This meeting began with a declaration by Mayor Smith. She said: “I am beginning to believe that this method of naming the rings of our labyrinth is not working. We tried to give them names from our solar system, another system of rings, but in fact they are not related, are only superficially of the same kind, and their names, arbitrary as they are, contain no information about the nature of each ring.

“Each ring,” she went on noting looks of interest on the faces in the circle, “has four characteristics. It has order, numbered from one to eight, from outside to inside, or from inside to outside, according to preference. We can call the centre the eighth ring, even though it isn’t really a ring. We could make it one if we had more room. In here it’s just a spot. We walk them in a different order, which is the second characteristic. Thirdly, we walk them in alternate directions: clockwise and counter-clockwise. Fourthly, they have different lengths, and that’s important to the quality of the walk.”

This triggered a brisk conversation about how to capture the four characteristics in four-word labels (including enjoyment of the pun on four-word and forward). What they came up with was the following scheme:

They put the direction of walking first, because it’s a word and the others are numbers. Then the geometric order, then the length very approximately, and finally the order walked. The whole walk in their indoor labyrinth, the way it was laid out, would therefore be summarized as follows, once they had finished playing around with the spellings:

Entre
Countre-3-100-1
Clockre-2-120-2
Countre-1-140-3
Clockre-4-80-4
Countre-7-20-5: Today’s walk
Clockre-6-40-6
Countre-5-60-7
Centre-8-zero
Clockre-5-60-9
Countre-6-40-10
Clockre-7-20-11
Countre-4-80-12
Clockre-1-140-13
Countre-2-120-14
Clockre-3-100-15
Endre

This, they realized, would be not that easy to remember at the start, but they would get used to it. At least the labels had meaning. This whole exercise took up a good chunk of the meeting, but they were satisfied with the result. After all, they noted, today’s walk along Countre-7-20-5, aka the Fifth Whole, would be a short one. How would the bawl lie on this one, and with what clob should they clobber it?

The bawl, they decided, necessarily lay right alongside Centre-8-zero, and that they therefore could fittingly clobber it with Imagination, anticipating both bawl and clobber as they would be when they got there. That way they could employ the next two walks, neither of any great length, to prepare.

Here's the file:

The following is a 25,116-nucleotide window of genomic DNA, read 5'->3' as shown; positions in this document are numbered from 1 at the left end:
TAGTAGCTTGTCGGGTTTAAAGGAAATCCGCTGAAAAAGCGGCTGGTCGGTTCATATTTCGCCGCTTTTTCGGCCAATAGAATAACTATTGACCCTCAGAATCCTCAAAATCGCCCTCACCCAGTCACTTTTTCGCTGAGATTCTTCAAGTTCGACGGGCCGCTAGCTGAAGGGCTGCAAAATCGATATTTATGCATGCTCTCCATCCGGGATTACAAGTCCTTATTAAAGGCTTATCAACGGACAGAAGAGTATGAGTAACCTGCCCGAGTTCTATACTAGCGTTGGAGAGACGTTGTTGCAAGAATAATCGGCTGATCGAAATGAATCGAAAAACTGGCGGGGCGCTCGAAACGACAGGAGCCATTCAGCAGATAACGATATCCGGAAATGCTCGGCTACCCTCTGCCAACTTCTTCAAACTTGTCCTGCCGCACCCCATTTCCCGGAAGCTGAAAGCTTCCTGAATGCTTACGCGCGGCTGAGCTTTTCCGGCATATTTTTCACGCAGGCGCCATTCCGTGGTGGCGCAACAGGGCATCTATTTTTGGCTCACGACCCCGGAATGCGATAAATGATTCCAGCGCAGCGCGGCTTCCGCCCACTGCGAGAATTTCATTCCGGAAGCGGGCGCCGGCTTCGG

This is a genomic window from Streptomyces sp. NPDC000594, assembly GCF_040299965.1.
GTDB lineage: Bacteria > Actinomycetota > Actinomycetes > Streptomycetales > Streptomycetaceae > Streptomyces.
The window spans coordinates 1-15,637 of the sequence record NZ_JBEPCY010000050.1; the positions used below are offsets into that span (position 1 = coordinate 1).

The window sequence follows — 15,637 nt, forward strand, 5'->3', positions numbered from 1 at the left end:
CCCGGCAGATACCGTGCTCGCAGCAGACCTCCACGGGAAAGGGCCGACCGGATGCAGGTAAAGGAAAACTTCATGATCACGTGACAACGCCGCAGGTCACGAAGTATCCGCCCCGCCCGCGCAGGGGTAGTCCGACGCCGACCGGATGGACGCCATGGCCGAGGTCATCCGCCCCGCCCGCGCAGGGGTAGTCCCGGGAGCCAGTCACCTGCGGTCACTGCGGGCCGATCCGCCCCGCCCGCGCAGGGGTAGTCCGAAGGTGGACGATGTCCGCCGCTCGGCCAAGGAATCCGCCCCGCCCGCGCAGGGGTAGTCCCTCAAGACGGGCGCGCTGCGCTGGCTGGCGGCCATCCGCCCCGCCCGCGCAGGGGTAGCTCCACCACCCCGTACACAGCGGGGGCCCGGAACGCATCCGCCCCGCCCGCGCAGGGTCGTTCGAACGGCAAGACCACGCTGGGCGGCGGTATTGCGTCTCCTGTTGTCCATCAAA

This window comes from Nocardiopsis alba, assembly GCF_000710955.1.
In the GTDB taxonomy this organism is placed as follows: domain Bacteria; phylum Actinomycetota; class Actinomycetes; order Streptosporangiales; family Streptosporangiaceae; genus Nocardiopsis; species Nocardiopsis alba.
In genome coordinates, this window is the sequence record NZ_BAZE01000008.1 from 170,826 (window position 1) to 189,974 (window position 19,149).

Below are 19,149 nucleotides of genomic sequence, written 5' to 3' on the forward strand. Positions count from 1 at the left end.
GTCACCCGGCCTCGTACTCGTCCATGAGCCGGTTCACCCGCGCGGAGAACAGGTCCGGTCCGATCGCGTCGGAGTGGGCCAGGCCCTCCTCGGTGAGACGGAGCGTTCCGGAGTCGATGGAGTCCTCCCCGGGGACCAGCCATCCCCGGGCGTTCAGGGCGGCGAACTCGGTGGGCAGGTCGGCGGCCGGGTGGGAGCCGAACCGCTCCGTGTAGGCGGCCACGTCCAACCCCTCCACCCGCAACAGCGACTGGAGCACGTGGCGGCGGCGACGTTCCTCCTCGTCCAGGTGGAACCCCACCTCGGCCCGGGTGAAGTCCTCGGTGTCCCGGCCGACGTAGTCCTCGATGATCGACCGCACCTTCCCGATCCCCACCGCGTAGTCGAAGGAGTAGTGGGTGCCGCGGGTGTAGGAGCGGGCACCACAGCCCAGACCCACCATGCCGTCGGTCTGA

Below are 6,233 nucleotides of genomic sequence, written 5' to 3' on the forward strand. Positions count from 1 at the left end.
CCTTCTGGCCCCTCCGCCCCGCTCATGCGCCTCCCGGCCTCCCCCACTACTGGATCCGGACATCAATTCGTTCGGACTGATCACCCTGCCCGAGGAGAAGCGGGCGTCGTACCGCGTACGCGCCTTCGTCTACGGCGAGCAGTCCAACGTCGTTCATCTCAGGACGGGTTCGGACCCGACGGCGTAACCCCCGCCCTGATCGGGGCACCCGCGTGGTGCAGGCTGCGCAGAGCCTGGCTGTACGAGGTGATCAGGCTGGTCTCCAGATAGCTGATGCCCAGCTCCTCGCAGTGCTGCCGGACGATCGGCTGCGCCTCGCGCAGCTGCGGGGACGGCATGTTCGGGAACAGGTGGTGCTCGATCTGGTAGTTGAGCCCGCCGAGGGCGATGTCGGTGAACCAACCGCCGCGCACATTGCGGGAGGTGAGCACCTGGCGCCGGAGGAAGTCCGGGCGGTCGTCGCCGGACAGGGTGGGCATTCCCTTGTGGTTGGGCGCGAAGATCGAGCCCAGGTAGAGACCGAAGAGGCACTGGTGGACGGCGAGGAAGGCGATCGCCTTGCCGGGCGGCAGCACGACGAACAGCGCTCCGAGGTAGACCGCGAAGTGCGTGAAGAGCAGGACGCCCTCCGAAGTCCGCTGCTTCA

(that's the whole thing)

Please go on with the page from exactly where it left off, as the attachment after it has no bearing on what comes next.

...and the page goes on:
As I say, today’s is a very short walk, so I am going to cut it that way, as they did. Suffice to say that they quickly decided that when they got to Centre-8-zero they would need to have a “slogan”, a simple phrase that would frame the practicalities they would need to resolve as they worked their way back out through all the rings. Their slogan would have to be something legitimately representing the sighting, maybe even the capture, of the wild Unsolved Riddle of Social Justice. They would tame it, or at least get a halter on it, during the walk out.

For the next two walks, therefore, they would consider slogans previously bawled by others, to see if they had enough clobber behind them.

 

Labyrinth Ring Moonbeam : 4th Walked : Getting Ready to Clobber the Bawl

Describing what was achieved during the Seventh Meeting of the labyrinthine Hunt for the Unsolved Riddle of Social Justice in the middling city of Mariposa. As this posting turned out, it is appropriate that these folks are walking the ring they  have called Moonbeam, related to lunar, related to lunacy. This metaphorical reasoning is truly very, very difficult to control.

If you think the order of walking this kind of labyrinth is strange, don’t blame me. Blame the Cretans. Apparently they worked out the whole scheme: A circle of seven rings in convoluted array with a chute to the centre, to be walked alternating between clockwise and widdershins at each turn into the centre, then back out again; from outside into the third (numbered from the outside) ring, then second, then first, fourth, seventh, sixth, fifth, into the centre, out of the centre, then fifth, sixth, seventh, fourth, first, second, third, and outside again; in all, including entry and exit, 18 separate stages just like a golf course. This analogy is apposite because our little band of Mariposans had resolved in their previous seance to carry fourteen tools, like a golfer.